[QODLink]
Asia-Pacific
Myanmar rejects Suu Kyi party bid
Highest court upholds decision to dissolve pro-democracy leader's party after it boycotted last year's election.
Last Modified: 28 Jan 2011 10:42 GMT
Opposition leader Aung San Suu Kyi  was released from a seven-year long house arrest in November last year [AFP]

Myanmar's highest court has rejected a move by Aung San Suu Kyi, the pro-democracy leader, to overturn a ruling that dissolved her political party.

The Special Appellant Court in Naypyitaw, the countr's capital, said that her party would remain an "unlawful association" for its failure to register before last year's November election.

The National League for Democracy (NLD) party lost its legal status after boycotting the poll, complaining that conditions set by the military government were unfair and undemocratic.

It said the rules prohibited hundreds of its detained members from running for seats in parliament.

Parties linked to the country's military leadership won the polls, which many observers have decried as a "sham" aimed at perpetuating army rule.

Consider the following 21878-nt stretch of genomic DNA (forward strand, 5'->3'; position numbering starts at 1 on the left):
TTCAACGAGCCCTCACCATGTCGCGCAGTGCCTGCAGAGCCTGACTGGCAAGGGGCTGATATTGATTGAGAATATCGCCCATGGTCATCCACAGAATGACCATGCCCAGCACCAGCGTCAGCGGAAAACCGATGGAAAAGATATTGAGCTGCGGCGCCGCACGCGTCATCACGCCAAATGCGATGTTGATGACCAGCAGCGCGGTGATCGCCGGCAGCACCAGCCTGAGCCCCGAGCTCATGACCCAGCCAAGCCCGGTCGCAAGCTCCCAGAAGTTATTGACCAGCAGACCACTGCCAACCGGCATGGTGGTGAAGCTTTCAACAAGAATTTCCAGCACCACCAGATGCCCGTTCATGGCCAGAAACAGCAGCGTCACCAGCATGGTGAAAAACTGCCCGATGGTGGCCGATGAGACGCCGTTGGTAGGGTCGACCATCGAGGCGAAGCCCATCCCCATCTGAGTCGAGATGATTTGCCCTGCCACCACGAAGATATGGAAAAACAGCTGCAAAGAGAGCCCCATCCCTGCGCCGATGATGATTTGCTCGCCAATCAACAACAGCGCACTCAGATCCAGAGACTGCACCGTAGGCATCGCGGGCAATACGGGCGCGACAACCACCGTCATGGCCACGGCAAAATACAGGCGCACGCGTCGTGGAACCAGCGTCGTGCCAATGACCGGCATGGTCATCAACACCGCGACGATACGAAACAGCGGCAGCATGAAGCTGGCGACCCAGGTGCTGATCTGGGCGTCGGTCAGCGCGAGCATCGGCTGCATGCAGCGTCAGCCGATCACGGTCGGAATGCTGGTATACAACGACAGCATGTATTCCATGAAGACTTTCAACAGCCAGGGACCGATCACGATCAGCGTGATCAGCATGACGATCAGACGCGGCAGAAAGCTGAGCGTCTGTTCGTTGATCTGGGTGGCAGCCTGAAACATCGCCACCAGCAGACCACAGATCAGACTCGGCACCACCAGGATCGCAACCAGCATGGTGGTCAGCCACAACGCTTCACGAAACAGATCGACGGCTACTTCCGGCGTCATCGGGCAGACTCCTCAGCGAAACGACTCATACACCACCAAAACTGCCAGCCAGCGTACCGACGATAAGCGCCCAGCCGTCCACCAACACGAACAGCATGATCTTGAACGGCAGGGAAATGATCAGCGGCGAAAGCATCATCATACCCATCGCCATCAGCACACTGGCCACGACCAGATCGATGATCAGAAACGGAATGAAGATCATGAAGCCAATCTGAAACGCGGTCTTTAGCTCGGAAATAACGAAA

'Last legal avenue'

Friday's decision raises questions about Suu Kyi's ability to initiate change in the country, following her release from a seven-year house arrest on November 13 last year.

Nyan Win, a lawyer for the political party, said the ruling was its "last legal avenue".

"The right to appeal has finished here. We will do whatever we can after discussing with our leaders as soon as we get back to Yangon."

Suu Kyi's party won the country's elections in 1990, but the army would not let it take power and refused to convene parliament.

The court's ruling came just ahead of the convening of the new parliamentary session, the first since 1988, when a military crackdown on pro-democracy demonstrations installed the adminstration.

Source:
Agencies
Topics in this article
People
Country
City
Organisation
Featured on Al Jazeera
Swathes of the British electorate continue to show discontent with all things European, including immigration.
Astronomers have captured images of primordial galaxies that helped light up the cosmos after the Big Bang.
Critics assail British photographer's portrayal of indigenous people, but he says he's highlighting their plight.
As Western stars re-release 1980s charity hit, many Africans say it's a demeaning relic that can do more harm than good.
Featured
No one convicted after 58 people gunned down in cold blood in 2009 in the country's worst political mass killing.
While hosting the World Internet Conference, China tries Tiananmen activist for leaking 'state secrets' to US website.
Once staunchly anti-immigrant, some observers say the conservative US state could lead the way in documenting migrants.
NGOs say women without formal documentation are being imprisoned after giving birth in Malaysia.
Public stripping and assault of woman and rival protests thereafter highlight Kenya's gender-relations divide.